The Greatest Showman on Earth
Around 15 minutes before midnight, Mr. Altaf went to his room after a tiring day of pretence. His daughter, her husband and their two kids decided to stay over. His son, though, felt he had done his part and caught the next flight back. It didn't quite hurt Mr. Altaf; he was his father's blood after all.
Mr. Altaf took off his white Panjabi and stared at the mirror for a while, at his costume. He played his part perfectly. Wrinkles all over his face, white hair on his chest looked like layers of green on the slanted slopes of Dighinala. His belly was enormous, almost hideous and his breasts saggy. He stared at his hairy hands and his bald head, his weary skin looked like flesh dripping off bones. It didn't bother him though; he could take it off anytime he wanted.
He stared at the grimy walls; 24 years of sighs, 24 years of anguish. He knew the scent by heart, hated it even more. Jobaida had painted the entire room sea-green, her favourite colour. He hated the shade but kept it to himself. He had been a good son, a good husband and a decent father. When his dying old man begged him to take care of the family, he obliged. He obliged when his ageing mother said she wanted to watch her grandchildren play before she died. And he obliged when his newlywed wife came closer than ever that cold winter night.
He did all the things fathers are supposed to do – played with his children, made sure they got good marks in their exams and married them off to reputed households. He kept quiet when the fanatics rose, when democracy fell and when the voices died. He took his fair share of bribes like others. He even took his family on vacation once in a while, stared at the vast ocean from the top of the mountain. And he waited.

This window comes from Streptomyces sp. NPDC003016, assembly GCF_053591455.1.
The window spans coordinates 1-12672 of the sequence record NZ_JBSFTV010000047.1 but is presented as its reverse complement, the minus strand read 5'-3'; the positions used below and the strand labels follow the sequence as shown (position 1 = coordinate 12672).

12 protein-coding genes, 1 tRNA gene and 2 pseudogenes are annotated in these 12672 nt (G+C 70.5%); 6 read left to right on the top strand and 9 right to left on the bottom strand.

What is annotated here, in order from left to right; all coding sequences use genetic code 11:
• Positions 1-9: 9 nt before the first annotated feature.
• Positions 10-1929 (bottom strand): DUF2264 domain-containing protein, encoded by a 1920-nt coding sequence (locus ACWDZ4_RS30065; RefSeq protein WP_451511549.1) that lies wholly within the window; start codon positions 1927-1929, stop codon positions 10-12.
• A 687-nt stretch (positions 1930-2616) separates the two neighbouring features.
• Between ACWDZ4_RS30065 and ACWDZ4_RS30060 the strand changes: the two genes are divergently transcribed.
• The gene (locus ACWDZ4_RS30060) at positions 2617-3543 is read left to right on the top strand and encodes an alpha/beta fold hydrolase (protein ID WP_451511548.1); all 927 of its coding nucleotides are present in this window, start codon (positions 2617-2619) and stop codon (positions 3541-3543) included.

He retired with a healthy pension and bought a new house. When his wife got older and more infuriating than ever, when her morbid soul aged faster than her skin, when everything that came out of that betel-leaf filled mouth were curses and profanity – he waited. All those sleepless nights when she'd cry and blame him for ruining her life and driving their son away, Mr. Altaf kept quiet. And he kept quiet when she died last week.
And now in his old room, with a decaying peel covering his rusty bones, he opened his trousers and stared at his naked self. Each muscle, tired of its own weight. Mr. Altaf pinched himself on the back of his neck, hard enough to make himself bleed.
He pulled with all his effort until his skin started to come off. He pulled and pulled until it was just flesh plopping off his bones. With his costume lying on the ground in a pool of dark red, his final act was over.
The audience clapped louder than ever. As tears rolled down his glistening cheek, Mr. Altaf raised his hand and bowed one last time. The curtains closed and the show was over.
For the first time in 81 years, it was all quiet and numb. Mr. Altaf could sleep now.
Hasib Ur Rashid Ifti reads books, idolizes Osamu Dazai and plans to check his email any day now. Send him book suggestions at: firstname.lastname@example.org